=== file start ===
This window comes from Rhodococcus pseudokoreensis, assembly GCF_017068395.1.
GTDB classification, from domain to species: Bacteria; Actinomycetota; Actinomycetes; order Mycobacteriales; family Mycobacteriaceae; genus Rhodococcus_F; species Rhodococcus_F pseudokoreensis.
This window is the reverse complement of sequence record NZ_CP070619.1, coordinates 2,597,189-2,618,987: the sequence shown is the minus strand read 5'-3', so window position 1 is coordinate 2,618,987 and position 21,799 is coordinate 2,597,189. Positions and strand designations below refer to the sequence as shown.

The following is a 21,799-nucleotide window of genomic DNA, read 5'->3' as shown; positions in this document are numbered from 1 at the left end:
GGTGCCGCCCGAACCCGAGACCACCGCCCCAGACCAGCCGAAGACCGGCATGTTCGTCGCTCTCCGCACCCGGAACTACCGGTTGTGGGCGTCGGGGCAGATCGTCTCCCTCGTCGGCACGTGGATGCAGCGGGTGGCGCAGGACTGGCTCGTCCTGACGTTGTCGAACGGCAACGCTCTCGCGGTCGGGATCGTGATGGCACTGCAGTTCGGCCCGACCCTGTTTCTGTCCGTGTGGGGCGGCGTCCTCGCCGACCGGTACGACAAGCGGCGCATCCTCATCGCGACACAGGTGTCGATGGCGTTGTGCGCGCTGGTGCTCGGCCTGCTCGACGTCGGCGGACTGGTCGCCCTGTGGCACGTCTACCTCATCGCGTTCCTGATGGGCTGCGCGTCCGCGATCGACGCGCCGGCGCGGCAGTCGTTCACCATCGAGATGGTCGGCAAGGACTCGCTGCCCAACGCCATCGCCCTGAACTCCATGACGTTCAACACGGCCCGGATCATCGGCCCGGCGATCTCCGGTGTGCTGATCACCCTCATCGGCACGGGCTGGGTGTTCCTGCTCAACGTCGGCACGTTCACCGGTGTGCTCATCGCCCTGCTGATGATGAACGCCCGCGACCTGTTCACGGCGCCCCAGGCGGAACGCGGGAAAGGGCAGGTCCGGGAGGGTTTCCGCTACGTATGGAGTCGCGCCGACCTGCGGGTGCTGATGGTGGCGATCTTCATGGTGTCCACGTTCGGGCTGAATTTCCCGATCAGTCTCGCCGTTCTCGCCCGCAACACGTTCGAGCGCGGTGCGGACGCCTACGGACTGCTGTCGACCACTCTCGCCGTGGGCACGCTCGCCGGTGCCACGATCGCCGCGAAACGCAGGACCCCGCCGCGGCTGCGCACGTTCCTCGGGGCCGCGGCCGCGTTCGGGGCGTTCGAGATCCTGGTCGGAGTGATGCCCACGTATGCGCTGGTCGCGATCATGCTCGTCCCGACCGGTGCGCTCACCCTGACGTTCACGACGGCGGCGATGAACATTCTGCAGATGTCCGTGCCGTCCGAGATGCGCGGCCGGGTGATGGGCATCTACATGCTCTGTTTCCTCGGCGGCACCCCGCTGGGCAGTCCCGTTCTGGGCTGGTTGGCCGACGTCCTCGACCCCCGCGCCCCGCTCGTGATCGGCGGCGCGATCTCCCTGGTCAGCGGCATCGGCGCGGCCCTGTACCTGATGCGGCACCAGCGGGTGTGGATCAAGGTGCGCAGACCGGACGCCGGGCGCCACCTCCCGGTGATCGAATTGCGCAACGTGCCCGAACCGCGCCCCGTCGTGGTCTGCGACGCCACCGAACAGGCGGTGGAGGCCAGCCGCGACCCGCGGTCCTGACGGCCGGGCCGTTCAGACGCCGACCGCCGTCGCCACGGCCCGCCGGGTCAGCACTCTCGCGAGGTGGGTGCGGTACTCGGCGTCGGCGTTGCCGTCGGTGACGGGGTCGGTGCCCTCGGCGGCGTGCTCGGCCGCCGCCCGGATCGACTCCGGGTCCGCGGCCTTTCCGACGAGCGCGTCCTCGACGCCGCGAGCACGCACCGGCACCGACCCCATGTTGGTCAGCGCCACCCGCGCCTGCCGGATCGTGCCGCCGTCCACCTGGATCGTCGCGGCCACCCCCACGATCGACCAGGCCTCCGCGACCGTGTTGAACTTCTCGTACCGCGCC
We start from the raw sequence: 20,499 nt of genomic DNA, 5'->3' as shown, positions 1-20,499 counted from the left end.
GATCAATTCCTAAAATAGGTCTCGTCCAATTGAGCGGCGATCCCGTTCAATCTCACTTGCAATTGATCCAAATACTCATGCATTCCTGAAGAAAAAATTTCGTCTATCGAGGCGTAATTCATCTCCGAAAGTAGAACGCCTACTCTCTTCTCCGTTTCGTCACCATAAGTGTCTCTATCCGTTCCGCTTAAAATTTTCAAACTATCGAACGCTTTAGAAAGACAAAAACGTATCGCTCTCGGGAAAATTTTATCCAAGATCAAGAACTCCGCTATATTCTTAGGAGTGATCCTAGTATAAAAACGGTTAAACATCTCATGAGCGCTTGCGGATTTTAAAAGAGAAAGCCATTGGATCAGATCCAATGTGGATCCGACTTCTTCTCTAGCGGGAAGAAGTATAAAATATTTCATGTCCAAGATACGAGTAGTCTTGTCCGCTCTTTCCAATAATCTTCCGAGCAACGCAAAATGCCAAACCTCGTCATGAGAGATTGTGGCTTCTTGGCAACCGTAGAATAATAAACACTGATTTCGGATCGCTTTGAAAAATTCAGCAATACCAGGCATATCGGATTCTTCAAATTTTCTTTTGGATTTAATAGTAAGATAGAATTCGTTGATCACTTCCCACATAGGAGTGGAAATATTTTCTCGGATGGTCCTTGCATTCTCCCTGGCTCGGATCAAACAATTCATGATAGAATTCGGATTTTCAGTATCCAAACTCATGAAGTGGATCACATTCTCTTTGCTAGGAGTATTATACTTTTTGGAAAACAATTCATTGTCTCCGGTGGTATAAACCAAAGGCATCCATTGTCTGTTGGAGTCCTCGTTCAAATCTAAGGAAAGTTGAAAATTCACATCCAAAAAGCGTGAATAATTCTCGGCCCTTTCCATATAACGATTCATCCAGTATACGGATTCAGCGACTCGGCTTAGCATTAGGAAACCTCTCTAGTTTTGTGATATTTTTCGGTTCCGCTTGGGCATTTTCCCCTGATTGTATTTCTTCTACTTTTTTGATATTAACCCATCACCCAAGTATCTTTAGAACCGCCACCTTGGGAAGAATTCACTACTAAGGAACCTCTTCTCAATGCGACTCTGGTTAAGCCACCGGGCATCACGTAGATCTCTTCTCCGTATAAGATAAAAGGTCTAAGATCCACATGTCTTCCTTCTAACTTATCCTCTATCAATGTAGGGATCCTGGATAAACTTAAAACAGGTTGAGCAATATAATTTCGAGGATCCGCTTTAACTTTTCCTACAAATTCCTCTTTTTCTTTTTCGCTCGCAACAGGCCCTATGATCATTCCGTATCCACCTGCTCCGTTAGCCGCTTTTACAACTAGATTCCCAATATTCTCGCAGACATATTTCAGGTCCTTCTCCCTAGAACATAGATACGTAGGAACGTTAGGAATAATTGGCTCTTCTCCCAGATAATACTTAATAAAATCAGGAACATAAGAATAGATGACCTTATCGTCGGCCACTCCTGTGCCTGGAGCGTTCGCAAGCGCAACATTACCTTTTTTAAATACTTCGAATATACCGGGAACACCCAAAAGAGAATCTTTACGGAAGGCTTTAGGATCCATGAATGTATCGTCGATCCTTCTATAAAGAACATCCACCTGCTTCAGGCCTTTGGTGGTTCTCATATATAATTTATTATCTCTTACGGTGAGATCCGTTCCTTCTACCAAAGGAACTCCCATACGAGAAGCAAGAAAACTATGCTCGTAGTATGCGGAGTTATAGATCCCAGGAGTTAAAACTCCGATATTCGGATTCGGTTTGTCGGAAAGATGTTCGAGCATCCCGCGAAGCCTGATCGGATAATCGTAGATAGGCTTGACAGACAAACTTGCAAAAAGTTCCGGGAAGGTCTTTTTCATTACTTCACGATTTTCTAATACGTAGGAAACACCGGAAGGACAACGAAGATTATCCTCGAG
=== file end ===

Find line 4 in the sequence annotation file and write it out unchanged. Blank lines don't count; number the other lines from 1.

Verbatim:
The following is a 21,799-nucleotide window of genomic DNA, read 5'->3' as shown; positions in this document are numbered from 1 at the left end: